In January of 2014, Medium.com published “Who Killed the Jeff Davis 8?” a nearly 8,000 word investigative-reporting driven feature which was the result of Ethan’s two year investigation into the unsolved homicides of eight female prostitutes in Southwest Louisiana. Though the case—known as the “Jeff Davis 8”—received national attention in the New York Times and on CNN, Ethan formulated a new theory of the case arguing that it was not the work of a serial killer. Ethan backed up this theory by citing thousands of pages of homicide files, witness interviews, and autopsy reports in the Jeff Davis 8 case. “Who Killed the Jeff Davis 8?” received an onslaught of online traffic and more importantly, praise from his fellow journalists (“Astonishing revelations,” wrote Lost Girls author Robert Kolker), criminal justice experts and even cable TV showrunners. True Detective creator Nic Pizzolatto called Ethan’s piece on the Jeff Davis 8 an “important study of police corruption and a suspected serial killer in Louisiana.”
Ethan’s fourth book, Murder in the Bayou, is an even deeper investigation into the Jeff Davis 8 case and was published by Scribner/Simon and Schuster in September of 2016. The book has been praised Midnight in the Garden of Good and Evil author John Berendt (“Ethan Brown’s daring and dangerous exposé uncovers a murky inferno of violence and corruption in south Louisiana, where it’s hard to tell the good guys from the bad, and the brutal murders of eight prostitutes go unpunished, though not necessarily unsolved”), investigative reporter and Rolling Stone contributor Janet Reitman (“A deeply reported, and disturbing, true crime story that is as puzzling as it is intriguing. Ethan Brown’s Murder in the Bayou raises as many questions as it answers, but never ceases to enrage. This is a book about power: those who wield it, and those who, tragically, fall victim to it”), Doug J. Swanson, author of Blood Aces: The Wild Ride of Benny Binion, the Texas Gangster Who Created Vegas Poker (“Ethan Brown wades into the fetid political swamps of south Louisiana and emerges with a sordid yarn of sex, drugs and death. With a depraved and threatening cast of characters, Brown delivers a dogged, courageous inquiry into the murders of eight women. Even those accustomed to institutional corruption in the Pelican State will be shocked by this tale”) and Zachary Lazar, author of Evening’s Empire: The Story of My Father’s Murder (“By way of Jefferson Davis Parish, Louisiana, Ethan Brown casts light on an America that many people would prefer to believe is not there. Murder in the Bayou reveals a complicated web of violence, poverty, drugs, and corruption—it’s a brave feat of reporting.”)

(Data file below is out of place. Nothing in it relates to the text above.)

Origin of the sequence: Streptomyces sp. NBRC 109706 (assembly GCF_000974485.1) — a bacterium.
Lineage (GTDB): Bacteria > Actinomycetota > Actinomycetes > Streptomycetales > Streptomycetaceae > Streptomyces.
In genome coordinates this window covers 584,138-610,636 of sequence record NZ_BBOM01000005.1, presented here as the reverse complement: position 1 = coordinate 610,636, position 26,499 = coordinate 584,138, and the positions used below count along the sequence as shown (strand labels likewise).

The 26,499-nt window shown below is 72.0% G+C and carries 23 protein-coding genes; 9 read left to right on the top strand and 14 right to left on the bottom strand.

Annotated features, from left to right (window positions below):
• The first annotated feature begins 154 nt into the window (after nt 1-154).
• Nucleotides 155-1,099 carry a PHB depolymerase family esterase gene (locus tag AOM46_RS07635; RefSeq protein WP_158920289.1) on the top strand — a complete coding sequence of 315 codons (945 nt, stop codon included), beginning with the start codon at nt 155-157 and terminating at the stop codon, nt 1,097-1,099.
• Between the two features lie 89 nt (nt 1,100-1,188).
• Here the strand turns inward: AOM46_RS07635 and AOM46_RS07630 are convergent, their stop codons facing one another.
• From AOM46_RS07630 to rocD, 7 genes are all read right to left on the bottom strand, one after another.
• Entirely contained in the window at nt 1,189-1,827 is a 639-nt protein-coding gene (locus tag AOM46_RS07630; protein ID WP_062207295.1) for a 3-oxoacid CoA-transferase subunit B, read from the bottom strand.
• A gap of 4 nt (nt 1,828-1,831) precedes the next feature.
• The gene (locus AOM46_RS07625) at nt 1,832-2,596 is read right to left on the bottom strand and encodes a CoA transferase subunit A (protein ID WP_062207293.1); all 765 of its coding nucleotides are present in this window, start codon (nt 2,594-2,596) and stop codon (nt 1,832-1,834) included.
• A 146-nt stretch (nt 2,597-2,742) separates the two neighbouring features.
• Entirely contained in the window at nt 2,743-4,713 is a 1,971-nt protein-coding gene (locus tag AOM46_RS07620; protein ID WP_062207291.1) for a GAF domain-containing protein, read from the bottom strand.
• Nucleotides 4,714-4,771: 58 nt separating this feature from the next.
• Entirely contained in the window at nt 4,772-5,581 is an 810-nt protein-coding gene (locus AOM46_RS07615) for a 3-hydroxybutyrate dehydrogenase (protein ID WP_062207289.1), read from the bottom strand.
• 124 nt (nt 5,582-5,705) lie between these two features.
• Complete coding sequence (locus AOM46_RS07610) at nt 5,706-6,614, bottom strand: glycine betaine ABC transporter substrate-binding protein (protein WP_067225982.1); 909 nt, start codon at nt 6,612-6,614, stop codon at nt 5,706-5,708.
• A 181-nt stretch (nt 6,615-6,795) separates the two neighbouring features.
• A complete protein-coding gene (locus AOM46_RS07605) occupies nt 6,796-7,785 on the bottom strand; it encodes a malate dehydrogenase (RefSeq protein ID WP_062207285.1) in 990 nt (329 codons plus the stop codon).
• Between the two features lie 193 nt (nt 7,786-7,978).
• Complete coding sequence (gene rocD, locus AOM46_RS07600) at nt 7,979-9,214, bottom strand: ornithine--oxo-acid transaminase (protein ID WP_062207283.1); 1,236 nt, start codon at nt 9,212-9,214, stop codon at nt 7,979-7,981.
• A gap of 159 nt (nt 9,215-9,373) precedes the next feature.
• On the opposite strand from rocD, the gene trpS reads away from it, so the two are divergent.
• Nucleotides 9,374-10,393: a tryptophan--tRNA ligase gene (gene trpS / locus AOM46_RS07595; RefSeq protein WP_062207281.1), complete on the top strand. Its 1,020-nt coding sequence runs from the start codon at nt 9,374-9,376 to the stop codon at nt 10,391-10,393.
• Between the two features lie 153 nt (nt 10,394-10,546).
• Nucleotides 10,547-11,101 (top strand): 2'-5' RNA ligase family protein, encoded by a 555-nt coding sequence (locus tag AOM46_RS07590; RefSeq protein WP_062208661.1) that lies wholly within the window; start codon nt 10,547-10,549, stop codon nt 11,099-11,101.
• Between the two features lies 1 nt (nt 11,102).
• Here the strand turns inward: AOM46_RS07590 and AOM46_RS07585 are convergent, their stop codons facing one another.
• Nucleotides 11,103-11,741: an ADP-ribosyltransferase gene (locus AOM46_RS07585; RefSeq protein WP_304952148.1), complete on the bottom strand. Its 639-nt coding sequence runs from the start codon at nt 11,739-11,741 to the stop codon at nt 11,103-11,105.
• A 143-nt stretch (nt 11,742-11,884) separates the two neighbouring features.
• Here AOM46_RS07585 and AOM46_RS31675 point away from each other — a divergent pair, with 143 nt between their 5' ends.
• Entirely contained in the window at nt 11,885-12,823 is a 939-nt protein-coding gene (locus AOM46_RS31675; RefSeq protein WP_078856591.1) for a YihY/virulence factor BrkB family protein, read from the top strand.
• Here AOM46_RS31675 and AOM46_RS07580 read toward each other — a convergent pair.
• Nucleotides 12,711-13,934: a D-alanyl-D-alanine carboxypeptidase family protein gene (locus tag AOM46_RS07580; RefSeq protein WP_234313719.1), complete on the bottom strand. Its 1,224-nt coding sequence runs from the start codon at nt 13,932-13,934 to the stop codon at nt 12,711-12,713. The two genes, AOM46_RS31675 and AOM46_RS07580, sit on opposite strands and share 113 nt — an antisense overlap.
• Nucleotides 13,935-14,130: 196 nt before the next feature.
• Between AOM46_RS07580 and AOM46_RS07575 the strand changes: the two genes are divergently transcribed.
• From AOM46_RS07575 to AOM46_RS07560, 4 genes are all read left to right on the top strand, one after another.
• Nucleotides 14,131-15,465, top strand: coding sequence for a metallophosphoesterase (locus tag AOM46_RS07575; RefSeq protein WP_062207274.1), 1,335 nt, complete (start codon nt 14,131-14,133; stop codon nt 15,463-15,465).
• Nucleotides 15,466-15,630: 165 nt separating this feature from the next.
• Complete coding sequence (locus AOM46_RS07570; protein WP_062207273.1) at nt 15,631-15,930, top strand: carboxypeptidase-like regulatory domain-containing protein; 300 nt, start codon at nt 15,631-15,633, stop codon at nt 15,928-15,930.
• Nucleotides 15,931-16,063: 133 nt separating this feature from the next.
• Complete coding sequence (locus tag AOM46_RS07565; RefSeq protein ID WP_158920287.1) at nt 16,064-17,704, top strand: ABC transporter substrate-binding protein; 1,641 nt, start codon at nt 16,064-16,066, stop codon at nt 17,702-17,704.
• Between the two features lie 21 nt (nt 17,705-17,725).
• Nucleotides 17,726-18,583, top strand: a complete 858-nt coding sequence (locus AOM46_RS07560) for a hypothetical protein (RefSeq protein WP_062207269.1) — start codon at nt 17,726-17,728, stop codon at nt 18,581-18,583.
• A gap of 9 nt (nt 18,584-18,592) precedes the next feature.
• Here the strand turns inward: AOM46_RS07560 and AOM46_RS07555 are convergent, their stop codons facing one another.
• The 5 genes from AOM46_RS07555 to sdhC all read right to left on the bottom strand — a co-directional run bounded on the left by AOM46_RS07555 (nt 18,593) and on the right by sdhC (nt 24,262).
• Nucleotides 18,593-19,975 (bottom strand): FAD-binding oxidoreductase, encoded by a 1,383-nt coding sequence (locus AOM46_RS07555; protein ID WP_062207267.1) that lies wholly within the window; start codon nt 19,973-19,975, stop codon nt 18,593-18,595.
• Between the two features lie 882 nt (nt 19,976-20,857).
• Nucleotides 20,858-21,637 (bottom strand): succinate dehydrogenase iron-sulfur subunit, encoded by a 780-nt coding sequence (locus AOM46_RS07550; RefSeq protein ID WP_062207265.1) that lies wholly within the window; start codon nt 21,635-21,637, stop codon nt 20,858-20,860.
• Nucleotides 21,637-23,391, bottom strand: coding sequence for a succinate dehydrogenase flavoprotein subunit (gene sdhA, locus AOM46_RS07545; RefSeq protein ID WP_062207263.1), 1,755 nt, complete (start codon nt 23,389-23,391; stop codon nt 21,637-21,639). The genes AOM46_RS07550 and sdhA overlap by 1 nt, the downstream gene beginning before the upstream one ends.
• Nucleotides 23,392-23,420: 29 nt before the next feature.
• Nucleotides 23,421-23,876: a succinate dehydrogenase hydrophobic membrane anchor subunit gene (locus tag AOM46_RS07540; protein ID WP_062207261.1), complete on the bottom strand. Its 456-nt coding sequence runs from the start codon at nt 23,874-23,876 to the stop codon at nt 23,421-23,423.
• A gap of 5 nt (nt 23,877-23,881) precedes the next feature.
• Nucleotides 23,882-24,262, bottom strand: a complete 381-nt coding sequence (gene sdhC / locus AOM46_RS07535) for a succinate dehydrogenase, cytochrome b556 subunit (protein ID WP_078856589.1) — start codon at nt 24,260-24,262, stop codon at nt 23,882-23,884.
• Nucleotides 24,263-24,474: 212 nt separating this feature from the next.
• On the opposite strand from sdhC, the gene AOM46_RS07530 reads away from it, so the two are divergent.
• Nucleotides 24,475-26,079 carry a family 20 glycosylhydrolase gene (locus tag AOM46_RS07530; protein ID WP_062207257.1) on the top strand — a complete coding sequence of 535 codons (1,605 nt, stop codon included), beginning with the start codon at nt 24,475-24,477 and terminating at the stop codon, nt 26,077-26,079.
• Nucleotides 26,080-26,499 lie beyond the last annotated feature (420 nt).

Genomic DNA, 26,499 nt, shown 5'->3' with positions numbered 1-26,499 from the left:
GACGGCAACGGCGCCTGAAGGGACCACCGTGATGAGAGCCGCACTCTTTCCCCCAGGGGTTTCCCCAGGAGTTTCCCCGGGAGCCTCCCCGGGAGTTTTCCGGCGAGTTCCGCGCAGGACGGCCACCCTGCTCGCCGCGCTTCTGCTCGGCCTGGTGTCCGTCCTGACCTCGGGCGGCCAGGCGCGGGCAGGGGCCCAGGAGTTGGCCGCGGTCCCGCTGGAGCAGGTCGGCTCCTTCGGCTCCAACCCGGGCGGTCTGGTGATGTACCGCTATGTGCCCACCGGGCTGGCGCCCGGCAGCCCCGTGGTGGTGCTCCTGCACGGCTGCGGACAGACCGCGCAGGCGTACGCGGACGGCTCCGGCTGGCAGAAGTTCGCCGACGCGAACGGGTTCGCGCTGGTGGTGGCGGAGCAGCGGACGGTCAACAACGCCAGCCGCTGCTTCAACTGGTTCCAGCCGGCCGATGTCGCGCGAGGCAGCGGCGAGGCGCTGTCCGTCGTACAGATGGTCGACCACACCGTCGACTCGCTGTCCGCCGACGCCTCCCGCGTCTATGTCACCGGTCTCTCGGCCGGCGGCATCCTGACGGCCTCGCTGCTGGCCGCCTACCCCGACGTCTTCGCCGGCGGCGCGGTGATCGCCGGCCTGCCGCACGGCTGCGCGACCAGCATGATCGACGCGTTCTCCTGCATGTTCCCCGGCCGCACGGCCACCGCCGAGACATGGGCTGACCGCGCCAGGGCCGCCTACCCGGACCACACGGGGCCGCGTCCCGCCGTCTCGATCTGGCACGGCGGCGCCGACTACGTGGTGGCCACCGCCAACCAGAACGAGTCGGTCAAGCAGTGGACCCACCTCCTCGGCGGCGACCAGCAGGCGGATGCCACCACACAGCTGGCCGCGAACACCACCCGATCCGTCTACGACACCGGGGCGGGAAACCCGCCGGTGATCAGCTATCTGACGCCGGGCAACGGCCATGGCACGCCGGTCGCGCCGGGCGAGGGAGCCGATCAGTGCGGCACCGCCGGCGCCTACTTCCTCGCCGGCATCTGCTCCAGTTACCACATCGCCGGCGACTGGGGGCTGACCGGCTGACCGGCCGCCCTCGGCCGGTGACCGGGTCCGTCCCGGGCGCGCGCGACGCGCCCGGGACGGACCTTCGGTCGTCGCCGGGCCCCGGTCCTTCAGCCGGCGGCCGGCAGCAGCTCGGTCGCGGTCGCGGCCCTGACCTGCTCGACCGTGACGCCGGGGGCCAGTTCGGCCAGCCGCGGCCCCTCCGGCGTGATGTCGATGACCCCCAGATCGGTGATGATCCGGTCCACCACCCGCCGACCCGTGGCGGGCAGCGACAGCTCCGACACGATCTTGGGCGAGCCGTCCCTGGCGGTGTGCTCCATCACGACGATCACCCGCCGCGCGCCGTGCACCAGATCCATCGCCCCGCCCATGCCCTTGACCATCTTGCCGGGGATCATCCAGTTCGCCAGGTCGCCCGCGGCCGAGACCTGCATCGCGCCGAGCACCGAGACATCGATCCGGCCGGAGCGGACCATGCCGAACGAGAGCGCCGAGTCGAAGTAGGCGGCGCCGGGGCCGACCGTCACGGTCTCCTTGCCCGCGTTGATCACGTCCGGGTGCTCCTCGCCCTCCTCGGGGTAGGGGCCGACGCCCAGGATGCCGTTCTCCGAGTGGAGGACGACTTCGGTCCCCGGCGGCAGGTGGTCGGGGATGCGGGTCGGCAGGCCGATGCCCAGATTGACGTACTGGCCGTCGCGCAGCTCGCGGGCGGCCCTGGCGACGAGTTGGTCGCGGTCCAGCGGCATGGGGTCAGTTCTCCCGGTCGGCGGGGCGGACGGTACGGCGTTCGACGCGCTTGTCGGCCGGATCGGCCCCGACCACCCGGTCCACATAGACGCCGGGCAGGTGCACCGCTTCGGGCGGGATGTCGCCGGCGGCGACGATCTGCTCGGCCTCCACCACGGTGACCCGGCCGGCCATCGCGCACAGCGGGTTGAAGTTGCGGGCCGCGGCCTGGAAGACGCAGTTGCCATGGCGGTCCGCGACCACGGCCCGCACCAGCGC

Ethan can be reached at at ethanbrown72 at gmail dot com; Inquiries about Ethan’s published work should be sent to David Patterson at the Stuart Krichevsky Literary Agency, Inc: firstname.lastname@example.org; follow Ethan on Twitter: https://twitter.com/ethanbrown72